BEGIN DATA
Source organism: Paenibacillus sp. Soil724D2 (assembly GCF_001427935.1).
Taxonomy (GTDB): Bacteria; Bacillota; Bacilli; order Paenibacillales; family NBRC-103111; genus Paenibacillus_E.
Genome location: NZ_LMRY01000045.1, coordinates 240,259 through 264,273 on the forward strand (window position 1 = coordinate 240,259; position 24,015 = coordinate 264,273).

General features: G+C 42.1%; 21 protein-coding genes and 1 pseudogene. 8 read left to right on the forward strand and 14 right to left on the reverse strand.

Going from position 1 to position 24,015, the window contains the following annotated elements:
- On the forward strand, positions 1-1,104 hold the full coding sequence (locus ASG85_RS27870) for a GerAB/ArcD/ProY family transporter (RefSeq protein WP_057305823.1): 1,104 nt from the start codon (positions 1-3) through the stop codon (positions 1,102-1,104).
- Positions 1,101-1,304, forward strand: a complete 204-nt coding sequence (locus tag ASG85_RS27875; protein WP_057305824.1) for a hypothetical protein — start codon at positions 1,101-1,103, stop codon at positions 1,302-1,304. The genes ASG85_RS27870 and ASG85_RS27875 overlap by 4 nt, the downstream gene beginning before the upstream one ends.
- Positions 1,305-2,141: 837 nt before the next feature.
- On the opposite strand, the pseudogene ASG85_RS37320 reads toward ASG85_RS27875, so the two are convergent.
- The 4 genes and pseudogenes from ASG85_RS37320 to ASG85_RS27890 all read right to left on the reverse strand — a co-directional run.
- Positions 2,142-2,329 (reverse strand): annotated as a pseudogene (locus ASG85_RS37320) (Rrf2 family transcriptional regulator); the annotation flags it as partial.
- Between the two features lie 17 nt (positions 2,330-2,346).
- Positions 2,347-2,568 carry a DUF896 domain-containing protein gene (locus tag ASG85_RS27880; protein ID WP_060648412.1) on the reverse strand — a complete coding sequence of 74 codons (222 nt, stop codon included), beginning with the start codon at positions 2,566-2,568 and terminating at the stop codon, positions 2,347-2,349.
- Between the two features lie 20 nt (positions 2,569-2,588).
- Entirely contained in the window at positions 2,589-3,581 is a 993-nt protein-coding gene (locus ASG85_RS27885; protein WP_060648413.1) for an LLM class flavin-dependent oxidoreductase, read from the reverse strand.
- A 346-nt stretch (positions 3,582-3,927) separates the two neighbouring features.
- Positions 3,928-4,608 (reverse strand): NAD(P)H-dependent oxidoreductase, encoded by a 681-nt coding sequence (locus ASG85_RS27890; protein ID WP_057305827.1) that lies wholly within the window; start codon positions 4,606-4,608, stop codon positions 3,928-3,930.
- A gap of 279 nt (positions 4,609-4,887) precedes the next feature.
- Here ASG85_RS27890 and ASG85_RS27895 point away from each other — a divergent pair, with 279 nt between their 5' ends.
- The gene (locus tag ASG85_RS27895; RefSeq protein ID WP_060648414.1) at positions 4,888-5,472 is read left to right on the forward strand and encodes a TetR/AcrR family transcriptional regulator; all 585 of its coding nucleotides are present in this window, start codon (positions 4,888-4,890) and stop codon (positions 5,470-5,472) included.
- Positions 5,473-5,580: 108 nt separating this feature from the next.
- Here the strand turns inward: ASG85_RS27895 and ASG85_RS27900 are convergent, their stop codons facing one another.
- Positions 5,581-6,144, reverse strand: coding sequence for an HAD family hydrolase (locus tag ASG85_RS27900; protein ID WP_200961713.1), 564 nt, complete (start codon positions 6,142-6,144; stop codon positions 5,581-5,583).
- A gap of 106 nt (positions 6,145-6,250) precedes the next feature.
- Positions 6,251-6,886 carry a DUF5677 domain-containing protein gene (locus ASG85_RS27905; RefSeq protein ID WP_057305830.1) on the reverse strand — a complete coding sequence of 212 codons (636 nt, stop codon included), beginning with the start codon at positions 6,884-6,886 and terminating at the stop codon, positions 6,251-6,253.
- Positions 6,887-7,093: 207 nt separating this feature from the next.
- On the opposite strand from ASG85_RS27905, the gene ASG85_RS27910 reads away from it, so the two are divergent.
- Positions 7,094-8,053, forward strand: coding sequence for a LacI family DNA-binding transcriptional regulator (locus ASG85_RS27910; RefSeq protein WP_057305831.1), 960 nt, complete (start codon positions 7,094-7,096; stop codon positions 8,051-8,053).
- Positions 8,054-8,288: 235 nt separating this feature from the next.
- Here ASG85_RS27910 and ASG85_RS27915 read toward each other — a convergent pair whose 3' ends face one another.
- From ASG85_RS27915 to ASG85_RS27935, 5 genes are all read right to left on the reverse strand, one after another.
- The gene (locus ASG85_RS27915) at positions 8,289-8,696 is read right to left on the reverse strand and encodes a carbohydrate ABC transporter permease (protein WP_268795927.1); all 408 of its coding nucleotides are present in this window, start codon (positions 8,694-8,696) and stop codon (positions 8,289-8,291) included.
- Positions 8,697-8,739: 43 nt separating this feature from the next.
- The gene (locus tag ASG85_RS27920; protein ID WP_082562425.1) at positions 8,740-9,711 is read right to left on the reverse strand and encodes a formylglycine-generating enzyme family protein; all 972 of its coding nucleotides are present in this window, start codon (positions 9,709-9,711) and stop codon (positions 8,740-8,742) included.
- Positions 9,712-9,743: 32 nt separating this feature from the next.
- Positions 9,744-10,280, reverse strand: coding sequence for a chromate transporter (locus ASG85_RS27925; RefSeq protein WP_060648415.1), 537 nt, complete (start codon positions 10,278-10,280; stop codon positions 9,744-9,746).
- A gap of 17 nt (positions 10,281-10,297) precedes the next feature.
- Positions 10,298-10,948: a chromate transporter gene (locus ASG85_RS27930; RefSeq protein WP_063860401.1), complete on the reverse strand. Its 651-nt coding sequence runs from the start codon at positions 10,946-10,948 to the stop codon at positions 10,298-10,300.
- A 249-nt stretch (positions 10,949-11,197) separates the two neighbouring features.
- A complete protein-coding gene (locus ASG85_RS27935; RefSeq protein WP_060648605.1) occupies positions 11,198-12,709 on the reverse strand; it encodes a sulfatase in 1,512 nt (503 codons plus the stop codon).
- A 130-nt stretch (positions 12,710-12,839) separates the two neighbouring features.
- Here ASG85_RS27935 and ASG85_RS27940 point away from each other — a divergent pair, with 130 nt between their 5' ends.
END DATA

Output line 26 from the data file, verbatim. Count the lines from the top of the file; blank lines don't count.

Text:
- Positions 6,887-7,093: 207 nt separating this feature from the next.